V. Software Evaluation and Machine Translation Systems Evaluation
5.1. Evaluating the Quality of Machine Translations
Experts in the field of translation have given much thought to what it means for a sentence to be the translation of another, and most importantly, they have identified different variables that need to compromise in order to obtain an acceptable translation (Jurafsky and Martin 2009). This has been deeply studied by experts in the field of NLP, who decomposed translation quality in two main criteria: adequacy (or faithfulness) and fluency. The former refers to the quality of the output as a text belonging to the target language system, independently of the source text; while the latter refers to the correspondence of meaning between the source and the target texts. (Ibid; Koehn 2010). Nevertheless, and despite these criteria, evaluating translation quality is difficult, even for human judges, partly, due to the fact that a source text can have many adequate or valid translations. Generally, the output of a SMT system is evaluated in order to optimize the system’s performance or to compare the quality of two or more systems. As underlined by Koehn (2010), MT is not an end in itself, it is always expected to support a task; and therefore, the system
needs to be evaluated in terms of its adequacy to the final task. SMT output evaluation can be carried out manually (by human judges) or automatically. This section presents both methods (5.1.1. Manual Evaluation; and 5.1.2. Automatic Evaluation), as well as an overview of the main arguments for and against them (5.1.3.).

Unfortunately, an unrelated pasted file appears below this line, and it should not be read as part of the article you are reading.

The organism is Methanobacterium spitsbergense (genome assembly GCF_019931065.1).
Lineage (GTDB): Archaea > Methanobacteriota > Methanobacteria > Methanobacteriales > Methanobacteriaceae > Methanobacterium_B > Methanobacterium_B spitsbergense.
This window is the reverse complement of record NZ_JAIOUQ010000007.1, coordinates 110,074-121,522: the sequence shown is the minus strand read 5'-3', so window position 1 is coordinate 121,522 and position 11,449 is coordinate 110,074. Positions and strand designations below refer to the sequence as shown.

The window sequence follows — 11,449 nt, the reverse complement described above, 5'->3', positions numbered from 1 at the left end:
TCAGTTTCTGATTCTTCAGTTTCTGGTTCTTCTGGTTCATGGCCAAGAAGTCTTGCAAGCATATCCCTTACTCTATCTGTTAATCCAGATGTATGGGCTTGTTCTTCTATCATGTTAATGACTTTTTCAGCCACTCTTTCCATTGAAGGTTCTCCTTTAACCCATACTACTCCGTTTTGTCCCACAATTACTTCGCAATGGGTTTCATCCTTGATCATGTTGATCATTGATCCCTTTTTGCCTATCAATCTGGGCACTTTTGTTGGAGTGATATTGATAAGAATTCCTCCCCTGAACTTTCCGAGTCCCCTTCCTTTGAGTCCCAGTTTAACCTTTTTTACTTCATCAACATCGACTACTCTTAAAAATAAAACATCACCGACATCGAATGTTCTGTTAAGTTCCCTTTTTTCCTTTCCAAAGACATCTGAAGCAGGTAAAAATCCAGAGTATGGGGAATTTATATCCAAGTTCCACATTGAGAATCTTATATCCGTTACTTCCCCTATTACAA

5.1.1. Manual Evaluation
The first method, manual evaluation, requires the participation of a group of monolingual or bilingual evaluators who generally analyse and grade the output of one or more SMT engines. Human evaluators usually grade the translation segment by segment, but a broader context is often provided to help them interpret the sentence. Generally, reference translations are also included, especially in the case of manual evaluations carried out by monolingual judges.
According to Koehn (2010), it is impractical to judge machine translations in absolute terms (e.g. correct or incorrect). It is more common to apply a scale measuring the output’s degree of correctness in terms of fluency and adequacy. One of the disadvantages of evaluating translations in terms of these attributes, especially when offering reference translations, is that the human mind is capable of filling in missing information. By reading the reference, evaluators get a gist of the segment’s meaning and might not notice that the output is confusing or that it does not transmit the whole meaning of the original.
Two common manual evaluation tests are (1) grading the translation segment by segment in terms of fluency and adequacy, and (2) ranking the output of the SMT engines one against the other, according to a given scale. In this study, the first method is used to assess fluency and adequacy (described in sections 188.8.131.52.1. and 184.108.40.206.2.). The second method is used to compare the output of both candidate systems in terms of grammatical correctness (described in section 220.127.116.11.3).
Evaluating translations in this way gives a valuable insight into the engine’s performance (e.g. revealing regular errors), especially when evaluators have experience not only in the field of languages, but also in NLP. However, manual evaluation poses a number of problems, such as the subjectivity of human evaluators and the lack of precision when it comes to the metrics applied.
Sometimes it can be hard to distinguish whether the score reflects the system’s
quality or the evaluator’s leniency. In addition, it is expensive and time consuming:
SMT researchers need to carry out tests very frequently, and evaluating machine translations manually can take weeks or even months. For this reason, researchers prefer to evaluate the output of SMT using automatic measures of different sorts (Koehn 2010).